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Attorney General Lockyer Files Lawsuit Against Safeway for Selling Cigarettes to Minors
High Violation Rate Prompts Complaint Filed With Los Angeles City Attorney Delgadillo
(LOS ANGELES) – Attorney General Bill Lockyer today sued Safeway, Inc. for selling tobacco products to minors and failing to take adequate steps to prevent such sales at its Safeway, Vons, Pavilions and Pak N' Save stores.
"While we have made progress, youth smoking remains a serious public health problem in California and nationwide," said Lockyer. "Every day in this country, more than 650 kids start a habit that ultimately will cause their death. This case is about protecting the health of our children and ensuring responsible corporate behavior."
Lockyer filed the complaint jointly with Los Angeles City Attorney Rocky Delgadillo. "Anyone who sells tobacco to minors is committing a crime and jeopardizes the health and safety of our children," said Delgadillo. "This lawsuit sends a strong message that retailers must take responsibility for keeping tobacco away from children or face serious consequences."
Filed in Los Angeles Superior Court, the complaint seeks civil penalties which could total in the hundreds of thousands of dollars. More importantly, the complaint asks the court to issue an injunction that effectively would require the Safeway, Inc. stores to take certain actions to curb tobacco-product sales to minors.
Undercover inspections by state health officials showed that, through March 2004, the Safeway, Inc. stores sold tobacco products to minors in 29.8 percent of the cases. In 2003, the violation rate was even higher, at 42.1 percent. Safeway Inc.'s sales-to-minors rate is the highest of four major grocery chains – including Ralphs, Albertsons and Raley's – that underwent the inspections conducted by the state Department of Health Services.
The complaint alleges the defendant stores violated the California Penal Code's prohibition against selling cigarettes to people under 18 years old. The stores also violated state law by failing to check the IDs of tobacco purchasers who reasonably appeared to be underage, and failing to display at each point of purchase signs warning against underage sales, according to the complaint. Finally, the complaint alleges the defendants' Los Angeles stores failed to prominently display tobacco retail permits, as required under a city ordinance.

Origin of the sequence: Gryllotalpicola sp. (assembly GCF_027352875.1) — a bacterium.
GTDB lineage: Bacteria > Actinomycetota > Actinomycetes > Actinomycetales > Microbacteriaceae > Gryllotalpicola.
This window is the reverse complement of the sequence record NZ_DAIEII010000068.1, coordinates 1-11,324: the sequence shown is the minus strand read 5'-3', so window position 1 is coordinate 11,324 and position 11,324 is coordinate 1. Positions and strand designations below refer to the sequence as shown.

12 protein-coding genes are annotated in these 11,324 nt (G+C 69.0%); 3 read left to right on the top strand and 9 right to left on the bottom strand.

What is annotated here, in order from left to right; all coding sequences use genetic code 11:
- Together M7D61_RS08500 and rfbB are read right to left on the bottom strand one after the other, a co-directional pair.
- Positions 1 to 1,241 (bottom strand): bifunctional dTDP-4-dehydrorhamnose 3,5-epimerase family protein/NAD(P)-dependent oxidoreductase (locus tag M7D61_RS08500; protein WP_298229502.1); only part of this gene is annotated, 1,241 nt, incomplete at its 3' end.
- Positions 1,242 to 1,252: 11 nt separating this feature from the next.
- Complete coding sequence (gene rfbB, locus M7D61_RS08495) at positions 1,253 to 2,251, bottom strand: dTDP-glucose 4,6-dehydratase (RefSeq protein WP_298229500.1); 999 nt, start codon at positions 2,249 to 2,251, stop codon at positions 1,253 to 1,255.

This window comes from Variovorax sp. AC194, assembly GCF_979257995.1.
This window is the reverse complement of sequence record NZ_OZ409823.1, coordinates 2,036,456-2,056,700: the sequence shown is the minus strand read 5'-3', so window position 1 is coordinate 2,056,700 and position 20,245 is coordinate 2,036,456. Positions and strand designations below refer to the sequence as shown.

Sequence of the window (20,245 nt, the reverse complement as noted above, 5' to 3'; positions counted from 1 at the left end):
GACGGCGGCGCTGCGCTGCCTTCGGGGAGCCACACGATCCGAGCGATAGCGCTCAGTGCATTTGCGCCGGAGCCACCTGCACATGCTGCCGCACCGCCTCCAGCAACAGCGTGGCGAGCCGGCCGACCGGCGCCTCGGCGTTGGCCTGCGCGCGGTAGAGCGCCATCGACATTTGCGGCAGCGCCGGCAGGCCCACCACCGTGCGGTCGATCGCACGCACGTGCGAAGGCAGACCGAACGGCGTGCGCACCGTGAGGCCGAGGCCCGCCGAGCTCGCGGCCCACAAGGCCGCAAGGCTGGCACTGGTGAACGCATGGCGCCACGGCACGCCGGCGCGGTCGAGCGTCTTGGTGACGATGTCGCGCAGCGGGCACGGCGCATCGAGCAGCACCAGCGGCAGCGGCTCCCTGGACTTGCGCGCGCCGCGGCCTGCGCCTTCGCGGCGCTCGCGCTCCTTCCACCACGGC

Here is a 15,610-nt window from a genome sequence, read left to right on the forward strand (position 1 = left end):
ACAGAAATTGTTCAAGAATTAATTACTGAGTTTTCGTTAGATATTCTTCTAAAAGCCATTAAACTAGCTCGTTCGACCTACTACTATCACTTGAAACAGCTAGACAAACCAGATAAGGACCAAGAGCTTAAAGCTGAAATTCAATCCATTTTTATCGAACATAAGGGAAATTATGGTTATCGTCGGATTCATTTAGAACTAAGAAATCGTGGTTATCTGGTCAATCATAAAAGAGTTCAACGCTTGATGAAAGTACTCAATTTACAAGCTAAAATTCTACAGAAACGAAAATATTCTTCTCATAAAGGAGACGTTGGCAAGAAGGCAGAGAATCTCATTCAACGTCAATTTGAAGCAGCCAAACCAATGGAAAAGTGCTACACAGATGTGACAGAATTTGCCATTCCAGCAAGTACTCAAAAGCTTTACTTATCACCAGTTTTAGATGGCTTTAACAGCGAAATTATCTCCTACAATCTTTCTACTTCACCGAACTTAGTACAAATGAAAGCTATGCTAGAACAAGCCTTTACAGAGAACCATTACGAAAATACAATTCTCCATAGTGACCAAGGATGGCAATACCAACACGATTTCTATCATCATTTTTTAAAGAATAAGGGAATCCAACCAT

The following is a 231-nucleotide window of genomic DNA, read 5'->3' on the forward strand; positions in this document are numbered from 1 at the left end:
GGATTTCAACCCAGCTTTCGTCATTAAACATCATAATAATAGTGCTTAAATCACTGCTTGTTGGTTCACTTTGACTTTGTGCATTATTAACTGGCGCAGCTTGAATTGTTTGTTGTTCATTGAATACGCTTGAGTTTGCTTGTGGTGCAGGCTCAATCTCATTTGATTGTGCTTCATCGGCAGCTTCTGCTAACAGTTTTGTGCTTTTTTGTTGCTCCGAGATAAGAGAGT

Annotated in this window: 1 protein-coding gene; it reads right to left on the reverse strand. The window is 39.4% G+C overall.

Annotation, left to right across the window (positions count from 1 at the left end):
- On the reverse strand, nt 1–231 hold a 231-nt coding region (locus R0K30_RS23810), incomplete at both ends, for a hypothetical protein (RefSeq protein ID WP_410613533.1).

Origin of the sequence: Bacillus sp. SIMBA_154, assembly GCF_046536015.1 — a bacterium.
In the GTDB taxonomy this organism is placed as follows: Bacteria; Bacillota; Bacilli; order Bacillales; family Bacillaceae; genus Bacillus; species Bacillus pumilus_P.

Despite being notified of the illegal sales, Safeway Inc. has done little to correct the problem, the complaint alleges. "The People have documented that Safeway has sold cigarettes to children in California in violation of state law on numerous occasions," the complaint states. "Notwithstanding the fact that Safeway has been repeatedly notified of said sales to minors, defendant has not taken adequate precautions to ensure that children cannot purchase cigarettes from its stores."
Along with other Attorneys General, Lockyer has worked aggressively to curb tobacco sales to minors. An enforcement effort launched by 30 state Attorneys General in 2000 has produced settlements with major national retailers under which they have voluntarily agreed to take specific actions to reduce such sales.
The agreements cover Wal-Mart and Walgreens stores across the nation, and all gas stations and convenience stores operating under the Exxon, Mobil, BP, ARCO and Amoco brand names in the signing states. Combined, the agreements cover more than 37,000 retail outlets. They provide measures to reduce sales of tobacco products to minors by the nation's top retail chain (Wal-Mart), number one drug store chain (Walgreens) and largest oil company (ExxonMobil).
The voluntary agreements include provisions to strengthen ID checks, prohibit self-service displays and sale of paraphernalia, train employees and conduct compliance checks.
The Attorneys General have long recognized that youth access to tobacco products ranks among the most serious public health problems. Studies show that more than 80 percent of adult smokers began smoking before the age of 18. Research indicates that every day in the United States, more than 2,000 people under the age of 18 begin smoking and that one-third of those persons ultimately will die from a tobacco-related disease. Young people are particularly susceptible to the hazards of tobacco, often showing signs of addiction after smoking only a few cigarettes.
In 1999, Lockyer established a full-time Tobacco Litigation and Enforcement Section to enforce California laws regarding the sale and marketing of tobacco products. The section also enforces the national Master Settlement Agreement (MSA), reached with tobacco companies in November 1998.
Californians who suspect violations of state tobacco laws or the MSA can file complaints by calling 916-565-6486 at any time, or by writing to the Tobacco Litigation and Enforcement Section at P.O. Box 944255, Sacramento, CA 94244-2550. Additional information is available on the Attorney General's web site at http://www.ag.ca.gov/tobacco/ .